Birding Today: Birds warn birds and animals | New
Among the ornithological specialties, one stands out particularly well: behavior.
If hawks and owls are hiding in trees when looking for a meal or trying to sleep, the nosy jay or crow will find them. These wanderers have been compared to warning systems in the bird world, just like corvids in general. Their high intelligence makes them think, and with that ability also comes fun. If any of the corvids gather around a cluster of trees, they’ve found something that you’ll soon hear about.
From time to time we walk in the forest in search of birds to observe. Warning systems in closed areas become the job of songbirds, as the area is denser. Groups of birds like the downy woodpecker, chickadee, nuthatch, and crested tit get together and watch each other when needed. Some of these birds will scan the sky for hawks (especially accipiters), trees for snakes, and the ground for rats and other land predators. Once something is spied on, the birds will send an alarm call to those who weren’t on the alert.
What’s surprising is that studies have been done that show birds and other animals like chipmunks and squirrels can figure out what the other is trying to convey. There are different alarm calls for known predators, suspected predators, and humans, and these animals will behave accordingly. Predators known as the Red-tailed Hawk elicit a different response and alarm call than a bird watcher.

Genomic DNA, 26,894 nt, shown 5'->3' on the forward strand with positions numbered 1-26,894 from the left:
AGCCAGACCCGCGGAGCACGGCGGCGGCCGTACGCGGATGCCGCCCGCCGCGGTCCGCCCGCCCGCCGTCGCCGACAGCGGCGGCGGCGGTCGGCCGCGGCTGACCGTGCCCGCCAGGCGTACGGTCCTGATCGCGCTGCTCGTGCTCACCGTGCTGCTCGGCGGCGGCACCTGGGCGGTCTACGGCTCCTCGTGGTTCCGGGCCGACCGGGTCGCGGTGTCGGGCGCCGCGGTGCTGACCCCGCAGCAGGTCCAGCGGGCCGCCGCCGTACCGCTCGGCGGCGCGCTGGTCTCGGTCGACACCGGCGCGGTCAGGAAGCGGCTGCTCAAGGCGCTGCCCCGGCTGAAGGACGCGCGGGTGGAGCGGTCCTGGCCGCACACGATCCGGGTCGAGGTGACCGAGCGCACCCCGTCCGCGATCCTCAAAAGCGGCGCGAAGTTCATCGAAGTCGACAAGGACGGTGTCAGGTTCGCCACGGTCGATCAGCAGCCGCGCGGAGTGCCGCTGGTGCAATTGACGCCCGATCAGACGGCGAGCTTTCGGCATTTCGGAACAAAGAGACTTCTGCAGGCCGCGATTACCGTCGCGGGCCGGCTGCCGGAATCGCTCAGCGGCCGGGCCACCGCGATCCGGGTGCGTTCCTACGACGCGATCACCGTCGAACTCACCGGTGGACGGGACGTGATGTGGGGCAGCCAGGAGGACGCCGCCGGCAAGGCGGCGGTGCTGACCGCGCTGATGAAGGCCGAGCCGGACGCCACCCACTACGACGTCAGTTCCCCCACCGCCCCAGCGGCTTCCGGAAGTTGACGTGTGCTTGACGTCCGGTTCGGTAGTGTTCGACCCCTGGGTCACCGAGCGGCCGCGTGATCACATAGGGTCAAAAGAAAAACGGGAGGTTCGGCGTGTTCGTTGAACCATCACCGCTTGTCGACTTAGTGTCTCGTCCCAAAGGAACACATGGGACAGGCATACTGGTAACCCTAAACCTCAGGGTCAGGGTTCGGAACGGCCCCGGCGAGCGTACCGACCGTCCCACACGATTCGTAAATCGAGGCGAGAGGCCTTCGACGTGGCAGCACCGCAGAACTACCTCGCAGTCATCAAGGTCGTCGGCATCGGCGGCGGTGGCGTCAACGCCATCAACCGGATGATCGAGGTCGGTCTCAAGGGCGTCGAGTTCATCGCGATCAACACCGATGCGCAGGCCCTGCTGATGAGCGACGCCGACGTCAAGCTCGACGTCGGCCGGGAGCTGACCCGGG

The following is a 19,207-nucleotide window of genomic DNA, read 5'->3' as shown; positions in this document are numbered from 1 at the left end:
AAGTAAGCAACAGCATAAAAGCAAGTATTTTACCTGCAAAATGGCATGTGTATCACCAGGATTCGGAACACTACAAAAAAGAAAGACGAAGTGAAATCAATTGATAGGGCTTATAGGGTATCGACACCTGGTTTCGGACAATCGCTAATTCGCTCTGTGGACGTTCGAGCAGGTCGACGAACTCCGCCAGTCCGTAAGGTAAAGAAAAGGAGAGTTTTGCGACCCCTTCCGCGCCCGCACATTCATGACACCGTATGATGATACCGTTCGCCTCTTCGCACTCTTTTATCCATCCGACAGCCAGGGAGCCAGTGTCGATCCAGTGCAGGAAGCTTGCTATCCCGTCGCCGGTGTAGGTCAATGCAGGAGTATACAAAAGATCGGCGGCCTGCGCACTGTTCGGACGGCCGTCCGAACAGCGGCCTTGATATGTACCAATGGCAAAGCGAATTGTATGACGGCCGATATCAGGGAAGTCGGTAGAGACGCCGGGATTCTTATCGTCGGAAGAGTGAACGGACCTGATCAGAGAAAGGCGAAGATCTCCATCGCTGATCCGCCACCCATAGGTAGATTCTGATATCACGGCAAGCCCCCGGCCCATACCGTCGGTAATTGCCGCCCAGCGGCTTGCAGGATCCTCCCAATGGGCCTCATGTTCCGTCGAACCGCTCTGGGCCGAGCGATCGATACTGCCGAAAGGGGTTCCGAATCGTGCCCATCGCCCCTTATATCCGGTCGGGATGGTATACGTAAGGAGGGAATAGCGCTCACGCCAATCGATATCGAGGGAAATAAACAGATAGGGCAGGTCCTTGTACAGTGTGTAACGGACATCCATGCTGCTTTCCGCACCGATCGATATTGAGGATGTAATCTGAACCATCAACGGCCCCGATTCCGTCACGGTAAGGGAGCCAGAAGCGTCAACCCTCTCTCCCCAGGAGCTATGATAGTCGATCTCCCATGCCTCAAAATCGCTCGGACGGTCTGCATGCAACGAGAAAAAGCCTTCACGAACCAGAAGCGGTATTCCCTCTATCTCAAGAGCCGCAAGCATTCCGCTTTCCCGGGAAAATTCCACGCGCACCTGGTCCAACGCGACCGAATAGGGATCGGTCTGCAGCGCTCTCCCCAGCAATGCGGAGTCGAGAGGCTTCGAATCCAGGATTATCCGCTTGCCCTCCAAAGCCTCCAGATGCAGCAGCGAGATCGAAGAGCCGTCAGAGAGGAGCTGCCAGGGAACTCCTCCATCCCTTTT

Some of us have also witnessed the appearance of an eagle at our favorite birding site. It never ceases to laugh at how an eagle, no matter how large, can be spied on by a seagull before a human knows it’s on the horizon. When a flock of gulls take off, rest assured that there is something to fear in their path. However, there are a few unlucky ones, such as American coots and Pied-billed grebes, who sometimes sacrifice themselves for the good of others.
Mississippi kites that perch on power lines usually hunt large insects and the very rare bird. However, most birds know they are safe and will perch right next to them on high wires, but the Fork-tailed Kite will pick up chicks and small vertebrates from the treetops. The dovetail is more of a threat to birds, although it is not as abundant.
We must pity the American Kestrel, who minds his business by hunting mice. During desperate times when the Cooper’s Hawk and Red-tailed Hawk move in, it’s the kestrel that loses its prey, and no verbal complaints will change the outcome.
Juvenile tits will fight to death if one irritates the other. The writer once parted two on wet ground before the inevitable.
During nesting season, a Baltimore Oriole fed an Eastern Phoebe who had just taken flight. Perhaps it was the fact that the youngster passed on the fact that he was hungry and nature took hold of him, but was the oriole just helping?
Deb Hirt is a wild bird rehabilitator and professional photographer living in Stillwater.